Veteran British broadcaster David Rodigan is a picture of concentration as he sits inside the control booth at Tuff Gong Studios in St Andrew.
Tarrus Riley and his Black Soil Band are in the midst of a recording. The band strikes the opening chords and Rodigan becomes animated.
His feet tap in time with the drums, his head bobs, then a smile begins to form, growing into a wide grin. Rodigan’s eyes light up, and then he leaps into the air, flashes his fingers and shouts, “Him Baaad!” capturing every nuance of the Jamaican dialect.
Rodigan and a crew from UK radio stations BBC 1 and BBC Xtra are in the island recording an exposé on the Jamaican music scene. The programme, to be aired on Sunday, is a five-hour marathon, from 7:00 pm to midnight.
It covers three perspectives of the local music — roots and culture, dancehall and the work of outstanding producers.
The roots and culture segment will be hosted by Rodigan, who is synonymous with reggae in the United Kingdom.
The 63-year-old Rodigan told Splash that the track played by Riley’s band brought back a flood of memories as it is based on an old Studio One riddim. He remembers the original track, which he bought many years ago at Peckins — a record store in west London which only sold Studio One recordings.
This was back in the 1960s, the age when Rodigan first got hooked on Jamaican music. He made his first trip to the island in 1979 and saw that visit as a pilgrimage.
“When I first came here, in ’79, I visited all the major studios. Channel One, Harry J’s, King Tubby’s, Prince Buster… these were the places to visit if you were a lover of the music. After this trip I truly caught the reggae fever for which there is no known antidote.”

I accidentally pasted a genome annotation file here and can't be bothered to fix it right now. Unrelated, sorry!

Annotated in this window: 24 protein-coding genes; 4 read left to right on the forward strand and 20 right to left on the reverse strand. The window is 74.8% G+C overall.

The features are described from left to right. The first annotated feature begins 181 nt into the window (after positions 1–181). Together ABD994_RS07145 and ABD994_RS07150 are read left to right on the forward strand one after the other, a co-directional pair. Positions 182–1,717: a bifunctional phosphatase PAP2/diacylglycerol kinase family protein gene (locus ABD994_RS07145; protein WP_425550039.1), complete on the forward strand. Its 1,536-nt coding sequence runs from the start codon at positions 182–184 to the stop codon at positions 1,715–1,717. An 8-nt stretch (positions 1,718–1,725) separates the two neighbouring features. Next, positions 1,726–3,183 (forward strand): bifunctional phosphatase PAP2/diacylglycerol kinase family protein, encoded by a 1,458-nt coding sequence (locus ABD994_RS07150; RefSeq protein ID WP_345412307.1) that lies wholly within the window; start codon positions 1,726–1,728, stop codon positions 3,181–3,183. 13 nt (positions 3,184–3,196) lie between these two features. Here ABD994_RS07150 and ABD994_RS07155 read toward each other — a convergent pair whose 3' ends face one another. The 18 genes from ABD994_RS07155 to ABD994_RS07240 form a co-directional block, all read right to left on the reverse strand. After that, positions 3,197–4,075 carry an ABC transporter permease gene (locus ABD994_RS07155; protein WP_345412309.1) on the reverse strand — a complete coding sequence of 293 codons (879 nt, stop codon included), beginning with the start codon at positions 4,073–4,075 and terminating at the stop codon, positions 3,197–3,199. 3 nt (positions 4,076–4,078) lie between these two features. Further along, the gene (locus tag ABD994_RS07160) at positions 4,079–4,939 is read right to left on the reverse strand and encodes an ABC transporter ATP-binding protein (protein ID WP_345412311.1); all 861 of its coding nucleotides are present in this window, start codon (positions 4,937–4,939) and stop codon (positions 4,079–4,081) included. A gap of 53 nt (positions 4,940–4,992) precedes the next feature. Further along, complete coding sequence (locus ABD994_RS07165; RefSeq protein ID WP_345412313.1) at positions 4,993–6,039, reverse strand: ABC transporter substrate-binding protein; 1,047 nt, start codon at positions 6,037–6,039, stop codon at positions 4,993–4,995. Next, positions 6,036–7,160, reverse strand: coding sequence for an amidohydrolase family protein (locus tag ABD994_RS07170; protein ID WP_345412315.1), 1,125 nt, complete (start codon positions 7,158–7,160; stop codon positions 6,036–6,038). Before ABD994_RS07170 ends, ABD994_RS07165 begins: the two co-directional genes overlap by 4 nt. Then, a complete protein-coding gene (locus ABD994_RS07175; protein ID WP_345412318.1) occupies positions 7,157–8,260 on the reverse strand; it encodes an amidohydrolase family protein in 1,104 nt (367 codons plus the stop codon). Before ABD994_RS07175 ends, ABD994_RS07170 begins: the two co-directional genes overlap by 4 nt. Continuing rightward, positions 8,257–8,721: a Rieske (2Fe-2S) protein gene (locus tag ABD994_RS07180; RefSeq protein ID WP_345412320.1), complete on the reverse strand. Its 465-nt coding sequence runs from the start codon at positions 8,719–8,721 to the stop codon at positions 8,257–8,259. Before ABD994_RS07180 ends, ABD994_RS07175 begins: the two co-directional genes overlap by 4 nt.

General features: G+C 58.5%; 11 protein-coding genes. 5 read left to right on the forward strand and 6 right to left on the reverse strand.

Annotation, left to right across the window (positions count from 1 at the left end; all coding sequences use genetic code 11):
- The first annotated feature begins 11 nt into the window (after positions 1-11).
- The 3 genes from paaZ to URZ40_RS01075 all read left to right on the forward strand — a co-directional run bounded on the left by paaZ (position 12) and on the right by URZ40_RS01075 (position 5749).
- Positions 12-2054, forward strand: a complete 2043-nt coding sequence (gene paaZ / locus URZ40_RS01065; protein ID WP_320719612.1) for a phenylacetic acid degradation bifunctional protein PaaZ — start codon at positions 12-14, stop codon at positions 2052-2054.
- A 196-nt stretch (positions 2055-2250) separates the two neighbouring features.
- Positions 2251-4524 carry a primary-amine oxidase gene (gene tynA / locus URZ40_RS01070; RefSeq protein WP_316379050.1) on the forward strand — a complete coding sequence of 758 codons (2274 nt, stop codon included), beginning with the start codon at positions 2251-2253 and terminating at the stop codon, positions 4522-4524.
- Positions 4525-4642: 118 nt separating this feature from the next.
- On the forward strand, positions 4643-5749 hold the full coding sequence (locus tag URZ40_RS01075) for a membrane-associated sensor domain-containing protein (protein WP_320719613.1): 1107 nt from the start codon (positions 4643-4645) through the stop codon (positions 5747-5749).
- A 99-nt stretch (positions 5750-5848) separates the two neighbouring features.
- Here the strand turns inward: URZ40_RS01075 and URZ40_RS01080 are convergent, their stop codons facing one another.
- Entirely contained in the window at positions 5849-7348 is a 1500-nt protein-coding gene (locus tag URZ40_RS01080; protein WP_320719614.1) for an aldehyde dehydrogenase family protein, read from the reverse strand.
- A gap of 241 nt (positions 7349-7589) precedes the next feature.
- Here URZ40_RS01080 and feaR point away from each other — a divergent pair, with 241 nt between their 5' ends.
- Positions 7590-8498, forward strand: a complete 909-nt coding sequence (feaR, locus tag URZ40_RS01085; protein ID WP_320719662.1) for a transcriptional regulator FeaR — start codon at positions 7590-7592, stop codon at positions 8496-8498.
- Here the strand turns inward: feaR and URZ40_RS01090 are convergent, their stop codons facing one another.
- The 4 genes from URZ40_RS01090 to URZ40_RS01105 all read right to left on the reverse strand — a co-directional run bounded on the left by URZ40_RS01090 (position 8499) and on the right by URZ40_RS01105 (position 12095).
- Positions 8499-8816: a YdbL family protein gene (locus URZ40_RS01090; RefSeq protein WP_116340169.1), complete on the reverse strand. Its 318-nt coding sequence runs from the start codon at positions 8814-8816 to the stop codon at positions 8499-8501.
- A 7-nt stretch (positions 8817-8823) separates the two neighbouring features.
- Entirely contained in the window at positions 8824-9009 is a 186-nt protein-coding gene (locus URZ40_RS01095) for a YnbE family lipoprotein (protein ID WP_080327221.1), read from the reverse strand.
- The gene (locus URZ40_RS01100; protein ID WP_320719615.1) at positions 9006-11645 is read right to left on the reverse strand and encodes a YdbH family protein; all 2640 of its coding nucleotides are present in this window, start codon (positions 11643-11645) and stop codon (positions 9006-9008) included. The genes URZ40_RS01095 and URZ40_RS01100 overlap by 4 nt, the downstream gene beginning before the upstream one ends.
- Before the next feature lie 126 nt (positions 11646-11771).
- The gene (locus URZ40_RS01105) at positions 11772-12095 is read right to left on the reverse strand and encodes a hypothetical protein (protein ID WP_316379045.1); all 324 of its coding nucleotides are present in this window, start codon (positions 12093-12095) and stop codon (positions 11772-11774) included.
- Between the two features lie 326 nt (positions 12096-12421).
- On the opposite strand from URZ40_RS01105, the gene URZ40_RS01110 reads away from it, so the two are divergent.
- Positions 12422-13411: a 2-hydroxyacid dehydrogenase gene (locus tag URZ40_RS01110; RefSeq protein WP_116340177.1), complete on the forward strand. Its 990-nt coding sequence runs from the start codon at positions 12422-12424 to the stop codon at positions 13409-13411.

He expressed confidence in the future of reggae, noting that over the past two years he has witnessed a wave of new acts who have impressed him. Topping his list is roots-reggae act Chronixx.
“We are all excited by what Chronixx, is doing. He caused a wave of interest in Europe because he’s young, fresh and original. Apart from Chronixx there is the Pentateuch band, Raging Fyah, Kabaka Pyramid, Jah9 who is an amazing talent. Protoje’s second album with Don Corleone has some amazing stuff and Jah Bouks,” Rodigan noted.
He added Damian Marley and Jah Cure to his list of favourite young acts.
It has been over one year since the broadcaster has been at the BBC, having ended a 22-year relationship with Kiss FM in 2012.
He is enjoying himself at BBC 1 where he hosts a Sunday evening show.
“It has been an amazing experience. They welcomed me with open arms. I am grateful to have been given this opportunity again,” Rodigan said.
“I have truly come full circle, having started at the BBC back in 1978. What more could a broadcaster ask for?” asked Rodigan, who is also set to release a three-CD box set entitled Masterpiece, which he describes as the soundtrack of his life.